Saturday, June 5, 2010


Review by Antony Ellis

It was a bit of a strange experience; going back to a show that I used to love, and watching it again for the first time in years – and only, if memory serves, for the second time ever. But I wanted to rediscover what captivated my imagination so much in the autumn of 2001 when I was a young lad of eighteen slowly beginning to make my first steps in the adult world. I also wanted to, as the mature and sophisticated (well – mostly!) man of twenty-seven years, look back at ‘Smallville: Superman The Early Years’ (as the show was subtitled here in the UK) and see if it held up almost a decade later as the action-packed ‘Dawson’s Creek’ with superpowers that I remember it being.

There is one thing you should know about me going into my reviews of this show - I am a sucker for teen dramas. I know I should be old enough to know better, but shows like ‘The O.C.’, ‘Veronica Mars’ and the aforementioned ‘Dawson’s Creek’ just resonate something with me. I think it might be something to do with living vicariously through the excitement and drama of teenage years, where the tiniest romantic entanglement becomes the most important thing in the world for our heroes and heroines. My teenage years, in comparison, were probably the norm in being a bit uneventful but I always found pleasure in looking into the lives of Veronica, Dawson, Seth and in ‘Smallville’ – Clark Kent.

Okay, okay – another confession. I am a comic book and superhero nerd. So ‘Smallville’ interested me in a completely different way too – and I think that’s what Alfred Gough and Miles Millar, the creators of the show, were planning. And in a way – it’s perfect, and so, so simple, I can’t believe it wasn’t thought of before. Everyone grows up feeling a bit different, everyone wants to be the most popular kid in school, everyone wants to hide from the world sometimes – but what if you were also discovering you were different from other kids. It’s the perfect coming of age story.

The pilot of ‘Smallville’ was an impressive second viewing. Whilst the opening credits with the truly awesome Remy Zero track “Save Me”, is not yet present, the show gets off to a bang with the small Kansas town’s rebirth from a place famous for creamed corn to a haven for superpowered goons – all due to a freak meteor shower. We are introduced to the heart of the show in Martha and Jonathan Kent (with some inspired casting from former Superman III Lana Lang, Annette O’Toole and Bo Duke himself, Jonathan Schneider) as they make a rare visit into town to buy flowers. The ride back to the Kent homestead changes the lives of everyone in town forever, but particularly the Kents, who find a small boy in meteor crater.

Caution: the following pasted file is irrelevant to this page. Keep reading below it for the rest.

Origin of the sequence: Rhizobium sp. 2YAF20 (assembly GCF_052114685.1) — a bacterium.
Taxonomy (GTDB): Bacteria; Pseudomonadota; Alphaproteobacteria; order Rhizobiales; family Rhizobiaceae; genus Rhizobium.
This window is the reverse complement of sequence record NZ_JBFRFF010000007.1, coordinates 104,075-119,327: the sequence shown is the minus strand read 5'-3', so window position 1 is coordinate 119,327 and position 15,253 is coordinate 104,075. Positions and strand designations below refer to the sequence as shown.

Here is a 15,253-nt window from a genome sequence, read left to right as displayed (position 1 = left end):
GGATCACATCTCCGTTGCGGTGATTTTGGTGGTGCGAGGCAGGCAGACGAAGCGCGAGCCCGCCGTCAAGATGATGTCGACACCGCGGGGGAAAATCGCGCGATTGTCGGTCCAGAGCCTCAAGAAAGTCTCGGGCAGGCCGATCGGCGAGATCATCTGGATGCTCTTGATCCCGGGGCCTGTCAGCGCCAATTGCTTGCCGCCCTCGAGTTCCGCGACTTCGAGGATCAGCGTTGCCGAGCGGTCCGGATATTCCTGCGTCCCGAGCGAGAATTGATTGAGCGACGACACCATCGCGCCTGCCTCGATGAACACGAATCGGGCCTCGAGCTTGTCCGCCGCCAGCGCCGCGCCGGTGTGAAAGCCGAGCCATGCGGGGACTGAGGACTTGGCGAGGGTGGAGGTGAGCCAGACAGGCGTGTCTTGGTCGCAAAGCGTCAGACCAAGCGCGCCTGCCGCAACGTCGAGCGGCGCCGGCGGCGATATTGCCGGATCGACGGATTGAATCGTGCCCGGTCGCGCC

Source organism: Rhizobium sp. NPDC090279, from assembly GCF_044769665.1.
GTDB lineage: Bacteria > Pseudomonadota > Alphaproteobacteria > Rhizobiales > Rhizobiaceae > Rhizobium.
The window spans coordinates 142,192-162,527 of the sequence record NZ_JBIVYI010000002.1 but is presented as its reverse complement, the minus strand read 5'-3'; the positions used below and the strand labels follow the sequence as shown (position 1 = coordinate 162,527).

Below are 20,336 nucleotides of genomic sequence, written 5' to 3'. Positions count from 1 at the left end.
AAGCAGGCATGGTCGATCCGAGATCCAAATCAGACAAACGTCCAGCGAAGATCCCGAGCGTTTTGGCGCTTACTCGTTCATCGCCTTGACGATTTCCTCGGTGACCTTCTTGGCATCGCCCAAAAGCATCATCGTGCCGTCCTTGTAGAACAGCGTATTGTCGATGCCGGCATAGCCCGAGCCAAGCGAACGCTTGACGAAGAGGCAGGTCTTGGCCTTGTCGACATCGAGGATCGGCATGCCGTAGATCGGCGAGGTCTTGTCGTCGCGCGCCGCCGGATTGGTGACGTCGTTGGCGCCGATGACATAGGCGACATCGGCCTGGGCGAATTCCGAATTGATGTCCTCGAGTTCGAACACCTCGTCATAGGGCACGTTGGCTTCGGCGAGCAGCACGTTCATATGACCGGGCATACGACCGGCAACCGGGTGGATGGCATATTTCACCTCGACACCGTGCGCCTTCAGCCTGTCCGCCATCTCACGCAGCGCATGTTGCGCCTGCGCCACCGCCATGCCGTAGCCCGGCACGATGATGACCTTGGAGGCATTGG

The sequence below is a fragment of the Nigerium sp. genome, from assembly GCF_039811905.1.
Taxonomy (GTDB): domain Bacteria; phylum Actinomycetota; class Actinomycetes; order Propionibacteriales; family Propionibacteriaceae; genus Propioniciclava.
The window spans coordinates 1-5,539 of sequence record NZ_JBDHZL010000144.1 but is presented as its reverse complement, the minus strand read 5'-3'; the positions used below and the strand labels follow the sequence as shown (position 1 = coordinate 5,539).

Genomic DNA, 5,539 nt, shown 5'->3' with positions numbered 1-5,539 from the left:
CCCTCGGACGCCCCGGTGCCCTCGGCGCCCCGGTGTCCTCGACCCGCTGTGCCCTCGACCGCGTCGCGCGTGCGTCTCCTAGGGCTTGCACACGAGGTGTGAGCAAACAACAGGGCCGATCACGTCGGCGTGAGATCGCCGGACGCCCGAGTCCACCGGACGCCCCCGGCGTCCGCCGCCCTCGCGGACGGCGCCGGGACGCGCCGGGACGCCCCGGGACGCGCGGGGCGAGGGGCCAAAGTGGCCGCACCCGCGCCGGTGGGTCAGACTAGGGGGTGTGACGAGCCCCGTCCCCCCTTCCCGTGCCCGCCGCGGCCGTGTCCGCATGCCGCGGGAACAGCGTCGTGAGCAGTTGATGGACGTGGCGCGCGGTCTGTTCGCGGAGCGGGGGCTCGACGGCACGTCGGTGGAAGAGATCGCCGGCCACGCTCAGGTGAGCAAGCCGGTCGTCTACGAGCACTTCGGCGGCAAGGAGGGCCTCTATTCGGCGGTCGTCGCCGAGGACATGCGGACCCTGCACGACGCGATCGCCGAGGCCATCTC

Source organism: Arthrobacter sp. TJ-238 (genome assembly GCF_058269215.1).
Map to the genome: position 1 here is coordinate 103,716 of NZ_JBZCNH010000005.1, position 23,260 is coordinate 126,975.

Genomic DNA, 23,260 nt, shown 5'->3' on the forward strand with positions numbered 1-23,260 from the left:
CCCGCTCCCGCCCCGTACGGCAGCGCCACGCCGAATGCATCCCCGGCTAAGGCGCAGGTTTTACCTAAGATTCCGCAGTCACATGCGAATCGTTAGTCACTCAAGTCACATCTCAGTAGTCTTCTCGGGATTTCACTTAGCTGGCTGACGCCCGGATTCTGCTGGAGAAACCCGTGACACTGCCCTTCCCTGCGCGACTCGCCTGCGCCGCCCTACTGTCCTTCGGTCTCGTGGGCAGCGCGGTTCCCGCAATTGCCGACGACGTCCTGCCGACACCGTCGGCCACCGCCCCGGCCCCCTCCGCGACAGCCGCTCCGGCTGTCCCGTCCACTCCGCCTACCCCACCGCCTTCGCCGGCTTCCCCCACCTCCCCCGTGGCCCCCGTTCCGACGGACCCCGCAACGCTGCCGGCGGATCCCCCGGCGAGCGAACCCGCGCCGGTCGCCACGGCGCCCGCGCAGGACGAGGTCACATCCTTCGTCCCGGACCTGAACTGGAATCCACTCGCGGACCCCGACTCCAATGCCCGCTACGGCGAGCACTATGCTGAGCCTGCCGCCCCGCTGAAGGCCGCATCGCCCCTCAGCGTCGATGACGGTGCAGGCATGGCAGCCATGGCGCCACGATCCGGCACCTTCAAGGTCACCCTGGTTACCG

The visual effects of this opening sequence were actually still kind of brilliant. Especially for a TV show, and one that aired on a smaller television network. We are treated to spectacular visuals of Smallville circa 1989 being destroyed by rocks from the sky, and with all the glass shattering and explosions you’d expect. The stunt work is great too with cars bursting into flames and, later in the episode, flying through walls and bridges.

Whilst the show is an ensemble, it’s very clear that there are two layers within this cast, with Tom Welling (Clark Kent), Kristen Kreuk (Lana Lang) and Michael Rosenbaum (Lex Luthor) being the three stars of the episode, and the show for many years. The supporting layer features Jonathan and Martha Kent (as the wise mentor to our young hero, and the only people who know his secret), but the youthfulness of the cast is rounded off by Allison Mac (Chloe Sullivan) and Sam Jones III (Pete Ross). Every hero needs a lame villain in his rogue’s gallery and the teenage Clark Kent has to make do with Whitney Fordman (played by Eric Johnson) who completes the main cast members.